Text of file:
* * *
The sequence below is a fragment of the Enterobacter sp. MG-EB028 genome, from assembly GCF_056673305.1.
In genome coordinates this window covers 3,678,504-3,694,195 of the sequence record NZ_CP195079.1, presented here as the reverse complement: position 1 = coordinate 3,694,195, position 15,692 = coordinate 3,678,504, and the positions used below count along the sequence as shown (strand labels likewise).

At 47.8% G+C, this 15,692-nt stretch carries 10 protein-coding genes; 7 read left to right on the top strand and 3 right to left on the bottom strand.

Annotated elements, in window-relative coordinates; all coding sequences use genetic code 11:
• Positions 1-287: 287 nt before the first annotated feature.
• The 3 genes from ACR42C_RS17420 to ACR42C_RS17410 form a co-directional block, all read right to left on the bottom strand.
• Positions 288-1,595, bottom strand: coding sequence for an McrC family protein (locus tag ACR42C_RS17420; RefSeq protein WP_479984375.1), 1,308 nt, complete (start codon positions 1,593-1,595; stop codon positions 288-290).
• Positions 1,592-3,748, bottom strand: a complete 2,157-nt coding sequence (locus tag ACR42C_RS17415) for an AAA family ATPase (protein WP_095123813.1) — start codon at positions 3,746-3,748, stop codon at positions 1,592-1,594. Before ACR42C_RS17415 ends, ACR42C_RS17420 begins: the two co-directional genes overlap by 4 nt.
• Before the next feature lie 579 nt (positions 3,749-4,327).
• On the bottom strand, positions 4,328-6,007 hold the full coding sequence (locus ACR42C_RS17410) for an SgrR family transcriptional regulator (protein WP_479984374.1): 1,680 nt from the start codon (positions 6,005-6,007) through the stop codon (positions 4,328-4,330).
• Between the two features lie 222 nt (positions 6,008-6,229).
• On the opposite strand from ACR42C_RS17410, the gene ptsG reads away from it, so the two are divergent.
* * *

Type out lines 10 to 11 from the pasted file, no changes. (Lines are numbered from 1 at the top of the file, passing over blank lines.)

• On the bottom strand, positions 4,328-6,007 hold the full coding sequence (locus ACR42C_RS17410) for an SgrR family transcriptional regulator (protein WP_479984374.1): 1,680 nt from the start codon (positions 6,005-6,007) through the stop codon (positions 4,328-4,330).
• Between the two features lie 222 nt (positions 6,008-6,229).